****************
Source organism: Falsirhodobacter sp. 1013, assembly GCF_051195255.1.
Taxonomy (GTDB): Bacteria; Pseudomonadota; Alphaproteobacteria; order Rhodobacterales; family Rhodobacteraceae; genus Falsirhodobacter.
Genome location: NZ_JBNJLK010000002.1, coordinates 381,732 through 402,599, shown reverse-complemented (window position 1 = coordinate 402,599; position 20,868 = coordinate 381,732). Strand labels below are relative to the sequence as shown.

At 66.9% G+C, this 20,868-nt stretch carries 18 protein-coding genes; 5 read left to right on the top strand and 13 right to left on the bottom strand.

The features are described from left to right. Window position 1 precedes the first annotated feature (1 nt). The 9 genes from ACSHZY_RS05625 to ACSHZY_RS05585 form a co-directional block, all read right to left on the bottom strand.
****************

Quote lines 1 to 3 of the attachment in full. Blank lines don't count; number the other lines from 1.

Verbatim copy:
Source organism: Falsirhodobacter sp. 1013, assembly GCF_051195255.1.
Taxonomy (GTDB): Bacteria; Pseudomonadota; Alphaproteobacteria; order Rhodobacterales; family Rhodobacteraceae; genus Falsirhodobacter.
Genome location: NZ_JBNJLK010000002.1, coordinates 381,732 through 402,599, shown reverse-complemented (window position 1 = coordinate 402,599; position 20,868 = coordinate 381,732). Strand labels below are relative to the sequence as shown.